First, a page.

# Tag Info

47

The Dustbowl occurred during the 1930s because of a combination of man-induced drought and the (mis)use of relatively new farming practices. In the 1920s, the spread of automotive (and tractor) technologies made it possible to "plow up" the Great Plains. This resulted in the loss of a lot of natural moisture and the creation of drought conditions in lands ...

46

Yes. In fact, there are sand-dunes in Antarctica [1:15].

21

As always: It Depends. Assuming enough water and sunshine, crop growth rate boils down to the concept of limiting nutrients. These may be: nitrogen (via ammonia or nitrates), phosphorous (via phosphates), potassium, and sometimes others. In typical continental settings (i.e. subduction related vulcanism), lavas may be enriched in potassium and phosphorous ...

13

Soil is an interesting case because although it is non-renewable (at any useful rate) as a 'bulk material' once removed from the ground, the nutrient content of soil can be renewed with fertilizers. What a soil-scientist would understand as 'soil' is ultimately produced from the physical and chemical breakdown of solid bedrock at the base of the soil ...

11

This LiveScience article suggests the areas aren't major: The scant areas that are free of snow and ice make up less than 0.4 percent of the continental land mass. In places there, the wind has built sand dunes. This article by Burton-Johnson et al., 2016 on automated satellite analysis methods, summarized in this DailyMail article, indicates refined ...

10

So let's get through some definitions. I will not discuss the derivations of this, but you can look this up, if you want to in the source I provided. We find ourselves in a porous medium, so we will have always some volume filling factor $\Theta$ of water in rock. (copyright K. Roth, Heidelberg University) Then we can start with the hydraulic ...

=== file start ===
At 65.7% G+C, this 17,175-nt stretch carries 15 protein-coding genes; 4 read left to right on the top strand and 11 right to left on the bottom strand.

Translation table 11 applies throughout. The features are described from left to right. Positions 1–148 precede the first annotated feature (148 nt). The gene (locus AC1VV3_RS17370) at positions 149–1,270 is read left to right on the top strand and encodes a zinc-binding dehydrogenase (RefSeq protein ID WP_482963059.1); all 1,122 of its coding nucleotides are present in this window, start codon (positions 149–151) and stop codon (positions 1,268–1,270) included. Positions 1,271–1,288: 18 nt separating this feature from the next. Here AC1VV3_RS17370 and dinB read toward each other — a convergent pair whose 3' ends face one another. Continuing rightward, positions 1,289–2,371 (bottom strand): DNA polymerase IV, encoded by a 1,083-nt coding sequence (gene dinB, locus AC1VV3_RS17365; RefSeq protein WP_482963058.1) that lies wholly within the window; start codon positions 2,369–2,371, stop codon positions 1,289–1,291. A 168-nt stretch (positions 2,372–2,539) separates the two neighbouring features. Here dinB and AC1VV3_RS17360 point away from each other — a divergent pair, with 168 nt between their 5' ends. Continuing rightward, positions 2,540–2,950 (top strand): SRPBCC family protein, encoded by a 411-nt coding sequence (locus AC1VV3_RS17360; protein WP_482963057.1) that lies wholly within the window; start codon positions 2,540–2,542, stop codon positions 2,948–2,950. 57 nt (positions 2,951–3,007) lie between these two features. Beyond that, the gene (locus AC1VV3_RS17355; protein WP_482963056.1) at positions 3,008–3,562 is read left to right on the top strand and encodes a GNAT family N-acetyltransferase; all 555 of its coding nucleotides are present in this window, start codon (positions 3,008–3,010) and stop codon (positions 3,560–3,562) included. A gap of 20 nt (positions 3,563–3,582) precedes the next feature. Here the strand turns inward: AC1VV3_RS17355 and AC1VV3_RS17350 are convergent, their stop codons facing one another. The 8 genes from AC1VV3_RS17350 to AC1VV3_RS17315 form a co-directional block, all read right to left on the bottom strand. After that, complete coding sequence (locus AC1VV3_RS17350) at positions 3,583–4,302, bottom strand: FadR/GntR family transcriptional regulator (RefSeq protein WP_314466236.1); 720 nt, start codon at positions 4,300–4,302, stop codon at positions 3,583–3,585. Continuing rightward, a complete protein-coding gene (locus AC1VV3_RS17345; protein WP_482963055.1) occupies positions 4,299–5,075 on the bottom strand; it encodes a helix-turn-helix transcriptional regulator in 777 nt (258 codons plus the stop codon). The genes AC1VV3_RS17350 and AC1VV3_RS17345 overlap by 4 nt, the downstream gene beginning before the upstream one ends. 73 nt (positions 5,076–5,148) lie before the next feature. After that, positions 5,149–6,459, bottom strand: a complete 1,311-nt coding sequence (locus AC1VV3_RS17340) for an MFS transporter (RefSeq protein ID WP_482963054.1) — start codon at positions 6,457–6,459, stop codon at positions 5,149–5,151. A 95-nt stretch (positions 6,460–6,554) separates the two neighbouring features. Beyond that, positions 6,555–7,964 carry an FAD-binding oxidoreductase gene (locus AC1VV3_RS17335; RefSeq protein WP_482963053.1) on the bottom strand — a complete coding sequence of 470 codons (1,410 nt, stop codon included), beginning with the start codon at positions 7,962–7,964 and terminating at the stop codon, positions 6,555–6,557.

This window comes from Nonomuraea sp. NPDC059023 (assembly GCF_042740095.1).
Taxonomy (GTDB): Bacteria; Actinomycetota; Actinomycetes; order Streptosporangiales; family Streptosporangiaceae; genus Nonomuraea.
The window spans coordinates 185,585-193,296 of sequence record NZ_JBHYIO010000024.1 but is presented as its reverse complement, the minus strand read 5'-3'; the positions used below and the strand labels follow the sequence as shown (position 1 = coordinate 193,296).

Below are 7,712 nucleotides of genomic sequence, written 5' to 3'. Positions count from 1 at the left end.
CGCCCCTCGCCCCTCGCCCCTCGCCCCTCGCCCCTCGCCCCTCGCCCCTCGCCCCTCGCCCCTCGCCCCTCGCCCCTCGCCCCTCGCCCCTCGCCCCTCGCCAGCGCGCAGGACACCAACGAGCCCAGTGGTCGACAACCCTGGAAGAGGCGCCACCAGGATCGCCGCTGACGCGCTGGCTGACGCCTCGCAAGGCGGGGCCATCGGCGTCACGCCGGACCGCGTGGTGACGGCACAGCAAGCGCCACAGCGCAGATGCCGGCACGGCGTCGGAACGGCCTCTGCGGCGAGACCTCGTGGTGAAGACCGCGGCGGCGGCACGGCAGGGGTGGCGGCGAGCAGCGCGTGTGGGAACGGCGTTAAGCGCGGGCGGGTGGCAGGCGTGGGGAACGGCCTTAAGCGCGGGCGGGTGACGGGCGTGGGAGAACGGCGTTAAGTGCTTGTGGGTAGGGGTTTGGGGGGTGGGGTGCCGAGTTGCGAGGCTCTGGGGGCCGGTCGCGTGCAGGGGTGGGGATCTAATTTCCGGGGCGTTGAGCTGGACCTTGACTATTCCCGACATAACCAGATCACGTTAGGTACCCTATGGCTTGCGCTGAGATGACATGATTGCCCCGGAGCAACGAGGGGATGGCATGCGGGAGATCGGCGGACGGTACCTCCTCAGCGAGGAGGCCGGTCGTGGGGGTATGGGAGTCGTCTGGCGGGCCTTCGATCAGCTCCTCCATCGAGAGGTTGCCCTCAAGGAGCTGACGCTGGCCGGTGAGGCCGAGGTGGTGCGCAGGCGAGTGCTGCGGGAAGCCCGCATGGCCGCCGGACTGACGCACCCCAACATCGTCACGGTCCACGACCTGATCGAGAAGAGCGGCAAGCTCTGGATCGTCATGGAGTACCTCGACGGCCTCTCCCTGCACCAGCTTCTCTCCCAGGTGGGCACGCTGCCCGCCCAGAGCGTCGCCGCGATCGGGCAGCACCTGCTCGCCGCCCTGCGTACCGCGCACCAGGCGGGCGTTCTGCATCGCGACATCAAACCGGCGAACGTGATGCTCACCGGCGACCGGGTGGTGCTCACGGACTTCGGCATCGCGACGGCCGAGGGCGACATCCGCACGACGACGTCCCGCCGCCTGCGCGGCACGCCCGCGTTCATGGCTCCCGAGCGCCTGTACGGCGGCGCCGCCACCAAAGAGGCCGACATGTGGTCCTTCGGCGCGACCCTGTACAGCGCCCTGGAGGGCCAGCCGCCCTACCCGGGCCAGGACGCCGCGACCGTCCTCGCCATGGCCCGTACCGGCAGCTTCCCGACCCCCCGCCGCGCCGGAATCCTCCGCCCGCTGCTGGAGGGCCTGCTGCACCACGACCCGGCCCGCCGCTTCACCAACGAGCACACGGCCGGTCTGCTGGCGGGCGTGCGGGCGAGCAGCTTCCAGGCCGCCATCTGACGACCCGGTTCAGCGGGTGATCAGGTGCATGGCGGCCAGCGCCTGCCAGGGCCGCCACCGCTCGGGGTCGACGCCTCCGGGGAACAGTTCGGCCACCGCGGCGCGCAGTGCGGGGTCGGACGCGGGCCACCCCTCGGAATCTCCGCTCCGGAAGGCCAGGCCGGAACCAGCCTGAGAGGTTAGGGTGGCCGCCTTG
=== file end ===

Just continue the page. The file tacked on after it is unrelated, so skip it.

10

Sugar can be used as a weed killer, particularly broad leaf weeds, rather than grasses or perennials. It is a carbon nutrient that contains no nitrogen. Sugar can limit the growth of plant that do not tolerate low nitrogen environments. This is because microorganisms in soil are forced to source their necessary nitrogen from soil. This leaves little for ...

9

The Dust Bowl was caused by farmers tilling up too much soil. However, there were also other factors. Weather also played a key role. Because there were several years of drought, and farmers had plowed up so much ground, when high winds came along the soil was blown off the ground, and the rest is history. This became somewhat of a vicious circle: no crops ...

9

Soil color is highly dependant on the oxides and other minerals in the composition. Purplish tones appear to be possible by inclusion of manganese oxide compounds. There are locations in China that have markedly violet soils. If you broaden your search to sands as well as soils, there are plenty of examples of garnet-based sands that can appear markedly ...

9

tl;dr Silica is everywhere, in everything. The amounts can be close to 100% in quartz sand, or less than 1% in things like peat or limestones (and derived soils). Finding completely pure soils (let's say less than 0.1%) is wishful thinking. Silicon dioxide (or silica, or silicon oxide, it's all the same thing) can exist in two "forms": As the compound, ...

8

From this paper from 1958 (page 2), ... gaseous nitrogen of the atmosphere represents a vast store of potential fertility. It is not directly available to plants. Nitrogen-fixing bacteria, how- ever, absorb this gas from the soil solution and convert it to cell protein. When the cells die, other microbes attack the protein and convert the nitro- ...

8

Soil color is largely determined by it's composition. There are three main components in soil: Gravel, sand, and silt. In essence, the type of stuff you find in sedimentary rocks. Usually, this is mostly silicate minerals like quartz, feldspar, and mica, and is usually pretty bland in terms of color. In theory, certain silt minerals (olivines for example)...

8